Anorexia Nevrosa And Its Treatment

Published: 2021-08-04 05:30:05
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Category: Medicine, Nutrition, Anorexia Nervosa

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Anorexia Nervosa is an emotional illness in which a person refuses to consume due to a fear of gaining weight (Charles Michael Wuhl, 1991). It occurs chiefly among adolescent girls and young women. Anorexia means “without appetite”; however most Anorexics are actually extremely hungry most of the time due to a lack of consumption (Charles Michael Wuhl, 1991). Psychological reasons seem to be the major cause of rejecting food. Through the period of Anorexia, Anorexics will experience a craving for food known as bulimia (Charles Michael Wuhl, 1991).
But after this craving sensation subsides, they make themselves vomit or overdose on laxatives as well. The Chief physical symptom of Anorexia Nervosa is dramatic weight loss at around ? of the body weight (Charles Michael Wuhl, 1991). Other symptoms are low blood pressure, slow heartbeat and the growth of fine hair on the body. The lack of food begins to affect their mood. A major amount of Anorexics will actually separate themselves from people and have a depressed appearance (Charles Michael Wuhl, 1991). Because Anorexia is a Psychological issue, most Anorexics consider themselves healthy or overweight despite the obvious physical changes.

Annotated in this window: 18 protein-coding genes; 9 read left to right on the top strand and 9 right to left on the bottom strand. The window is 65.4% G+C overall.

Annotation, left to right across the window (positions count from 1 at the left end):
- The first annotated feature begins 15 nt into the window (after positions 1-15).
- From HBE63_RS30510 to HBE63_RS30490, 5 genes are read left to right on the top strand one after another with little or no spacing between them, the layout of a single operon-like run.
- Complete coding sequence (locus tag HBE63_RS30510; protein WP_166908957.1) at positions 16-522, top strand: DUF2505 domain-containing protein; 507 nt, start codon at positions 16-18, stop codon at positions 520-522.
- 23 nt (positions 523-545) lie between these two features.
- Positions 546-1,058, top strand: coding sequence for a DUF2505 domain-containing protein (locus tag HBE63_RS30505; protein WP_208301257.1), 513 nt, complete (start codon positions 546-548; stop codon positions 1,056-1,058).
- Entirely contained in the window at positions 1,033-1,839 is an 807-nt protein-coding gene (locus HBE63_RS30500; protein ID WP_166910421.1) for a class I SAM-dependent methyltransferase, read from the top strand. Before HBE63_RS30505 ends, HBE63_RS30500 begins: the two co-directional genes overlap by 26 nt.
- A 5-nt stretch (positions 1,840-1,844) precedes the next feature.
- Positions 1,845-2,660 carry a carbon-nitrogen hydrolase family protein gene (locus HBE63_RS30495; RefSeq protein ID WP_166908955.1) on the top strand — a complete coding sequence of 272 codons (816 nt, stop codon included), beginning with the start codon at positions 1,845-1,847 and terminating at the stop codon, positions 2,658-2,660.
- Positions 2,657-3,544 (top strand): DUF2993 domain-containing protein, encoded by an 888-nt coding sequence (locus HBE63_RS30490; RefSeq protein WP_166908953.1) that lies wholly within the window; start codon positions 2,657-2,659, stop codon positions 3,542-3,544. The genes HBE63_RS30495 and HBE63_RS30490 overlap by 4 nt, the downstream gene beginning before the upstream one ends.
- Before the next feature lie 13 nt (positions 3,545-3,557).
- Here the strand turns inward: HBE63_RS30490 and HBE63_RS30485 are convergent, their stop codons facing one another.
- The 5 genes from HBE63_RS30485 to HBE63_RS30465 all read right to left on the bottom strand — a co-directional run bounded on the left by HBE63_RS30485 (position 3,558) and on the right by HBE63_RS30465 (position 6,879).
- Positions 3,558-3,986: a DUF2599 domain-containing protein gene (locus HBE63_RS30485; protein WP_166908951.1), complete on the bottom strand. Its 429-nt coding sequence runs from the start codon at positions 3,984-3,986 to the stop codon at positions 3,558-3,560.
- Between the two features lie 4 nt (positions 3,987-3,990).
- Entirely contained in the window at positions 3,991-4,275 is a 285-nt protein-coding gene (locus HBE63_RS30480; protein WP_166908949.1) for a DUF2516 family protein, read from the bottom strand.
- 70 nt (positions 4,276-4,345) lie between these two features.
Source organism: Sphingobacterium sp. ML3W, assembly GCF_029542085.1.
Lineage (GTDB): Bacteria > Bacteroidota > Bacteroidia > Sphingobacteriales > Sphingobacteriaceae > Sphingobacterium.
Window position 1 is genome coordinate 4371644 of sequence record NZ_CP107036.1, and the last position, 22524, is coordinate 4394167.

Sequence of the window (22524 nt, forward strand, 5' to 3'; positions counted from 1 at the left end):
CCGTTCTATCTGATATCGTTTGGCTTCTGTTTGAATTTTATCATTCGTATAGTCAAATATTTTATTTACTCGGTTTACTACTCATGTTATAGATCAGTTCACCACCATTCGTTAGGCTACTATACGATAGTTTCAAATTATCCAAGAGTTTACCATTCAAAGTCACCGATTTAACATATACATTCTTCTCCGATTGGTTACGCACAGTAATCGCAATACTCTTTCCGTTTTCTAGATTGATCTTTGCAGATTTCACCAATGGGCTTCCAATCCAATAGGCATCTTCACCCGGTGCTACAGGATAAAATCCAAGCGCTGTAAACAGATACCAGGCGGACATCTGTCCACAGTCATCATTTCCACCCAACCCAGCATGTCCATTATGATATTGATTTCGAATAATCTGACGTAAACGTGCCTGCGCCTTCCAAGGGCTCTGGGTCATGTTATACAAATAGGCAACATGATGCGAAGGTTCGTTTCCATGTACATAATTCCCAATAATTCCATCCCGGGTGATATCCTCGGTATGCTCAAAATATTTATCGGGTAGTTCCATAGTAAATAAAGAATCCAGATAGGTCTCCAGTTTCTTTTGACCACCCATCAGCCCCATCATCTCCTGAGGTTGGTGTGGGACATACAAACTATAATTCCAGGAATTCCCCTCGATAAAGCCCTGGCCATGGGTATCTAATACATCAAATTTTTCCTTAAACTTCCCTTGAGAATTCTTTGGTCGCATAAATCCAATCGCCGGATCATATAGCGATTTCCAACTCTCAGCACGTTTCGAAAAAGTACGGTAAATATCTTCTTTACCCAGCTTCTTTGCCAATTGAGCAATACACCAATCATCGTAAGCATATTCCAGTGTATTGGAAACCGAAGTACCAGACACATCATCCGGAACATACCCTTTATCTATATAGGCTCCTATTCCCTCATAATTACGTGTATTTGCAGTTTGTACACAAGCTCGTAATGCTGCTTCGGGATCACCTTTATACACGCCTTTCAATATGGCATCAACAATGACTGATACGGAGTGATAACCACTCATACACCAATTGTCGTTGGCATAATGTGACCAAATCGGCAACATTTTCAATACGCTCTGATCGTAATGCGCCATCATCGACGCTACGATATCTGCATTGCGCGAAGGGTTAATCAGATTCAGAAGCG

Treatments of Anorexia may include Hospitalization, Psychotherapy, and medication. If suffered by malnutrition they should be hospitalized (Charles Michael Wuhl, 1991) However, about half of people with long term anorexia nervosa can receive serious medical issues such as Osteoporosis from lack of calcium in the diet(serious for teens still in growth) joint injuries from too much exercise, and kidney problems due to abusing laxatives and dehydration( Adam Husney MD, 2011). When it comes to Gender, Women are more likely to develop an eating disorder han Men. However in teenage eating disorders it seems that 19% to 30% of patients are male. Male anorexics currently hold these interesting statistics due to research. The lifetime prevalence in Anorexia in Men is 0. 3 %( Hiripi, E. , 2008), Four percent of male teens in the tenth grade demonstrate an obsession with body image and have turned to anabolic steroids to Alter their appearances (Boyce, W. F, 2006) and now More Male Models are now being pressured to slim down in order to land top fashion jobs in the industry(Trebay, G, 2008).